Overall I'd say they were cheaper to buy but they did not appreciate like those outside the community
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Old 07-16-2018, 09:30 PM   #6
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I'm interested in this topic too. You could look on zillow for changes in the zestimates in the the community. I'm sure some communities are better positioned for increase in value.

Trulia reports this, for the very large 55+ community of Sun City AZ:

"Real Estate Data for Sun City
Sun City market trends indicate an increase of $14,000 (9%) in median home sales over the past year. The average price per square foot for this same period rose to $121, up from $107."

I don't know if that's a long term trend, and might be due to new construction, but my sister's place there has definitely gone up in value probably 25% over the last 4 years (cumulative).
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Old 07-16-2018, 09:39 PM   #7
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Being born at the end of the baby boom, the main caution I would have is to understand where you are in the bubble. Being at the end, I’ve found most of my life that I’ve just missed out. In this case, I’m guessing that buy the time I want to sell, the part of the bubble that increased the prices and demand will be through the system and I’ll get stuck for a loss, or at least less of a gain. I’m not positive, but I think right now, the percentage of people turning 65 each day is increasing. At some point it will be decreasing. That’s when these communities will take a hit financially. Of course that may be way past your time horizon which would be good.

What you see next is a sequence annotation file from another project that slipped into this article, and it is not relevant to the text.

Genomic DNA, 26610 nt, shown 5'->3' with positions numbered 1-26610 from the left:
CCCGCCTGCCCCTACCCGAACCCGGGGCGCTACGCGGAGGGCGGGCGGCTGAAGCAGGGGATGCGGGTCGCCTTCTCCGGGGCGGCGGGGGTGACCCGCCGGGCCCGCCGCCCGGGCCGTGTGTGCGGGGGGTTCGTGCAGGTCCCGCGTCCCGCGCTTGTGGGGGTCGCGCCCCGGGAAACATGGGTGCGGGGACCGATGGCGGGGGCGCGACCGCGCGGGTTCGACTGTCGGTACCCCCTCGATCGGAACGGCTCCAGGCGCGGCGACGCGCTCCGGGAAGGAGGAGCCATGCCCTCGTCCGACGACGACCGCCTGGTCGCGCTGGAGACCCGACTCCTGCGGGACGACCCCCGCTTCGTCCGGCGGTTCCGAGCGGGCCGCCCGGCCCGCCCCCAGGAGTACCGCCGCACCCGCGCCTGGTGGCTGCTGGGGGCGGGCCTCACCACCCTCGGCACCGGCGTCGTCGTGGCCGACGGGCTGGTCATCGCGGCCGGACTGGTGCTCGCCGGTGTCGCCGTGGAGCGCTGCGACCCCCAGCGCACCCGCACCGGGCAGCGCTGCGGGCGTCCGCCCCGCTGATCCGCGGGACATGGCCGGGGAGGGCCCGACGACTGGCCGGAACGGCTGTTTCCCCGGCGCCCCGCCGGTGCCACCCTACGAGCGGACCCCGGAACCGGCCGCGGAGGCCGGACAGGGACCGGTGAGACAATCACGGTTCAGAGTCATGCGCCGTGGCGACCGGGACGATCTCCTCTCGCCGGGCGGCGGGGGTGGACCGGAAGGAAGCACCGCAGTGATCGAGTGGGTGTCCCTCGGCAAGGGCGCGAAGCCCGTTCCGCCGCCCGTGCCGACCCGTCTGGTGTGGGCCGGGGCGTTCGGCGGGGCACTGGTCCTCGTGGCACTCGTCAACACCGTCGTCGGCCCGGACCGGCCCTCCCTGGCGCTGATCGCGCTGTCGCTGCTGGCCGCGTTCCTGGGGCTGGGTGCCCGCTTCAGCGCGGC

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Old 07-17-2018, 12:16 AM   #8
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I think a good analysis would be to compare the 55+ communityís price per sq foot to a nearby neighborhood. I know that in Southern CA, 55+ communitiesí prices are consistently lower than surrounding nearby neighborhoods because of the limited resale market. The price to buy in is cheaper too though, so ROI may or may not be that different.
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Old 07-17-2018, 04:50 AM   #9
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Being born at the end of the baby boom, the main caution I would have is to understand where you are in the bubble. Being at the end, Iíve found most of my life that Iíve just missed out. In this case, Iím guessing that buy the time I want to sell, the part of the bubble that increased the prices and demand will be through the system and Iíll get stuck for a loss, or at least less of a gain. Iím not positive, but I think right now, the percentage of people turning 65 each day is increasing. At some point it will be decreasing. Thatís when these communities will take a hit financially. Of course that may be way past your time horizon which would be good.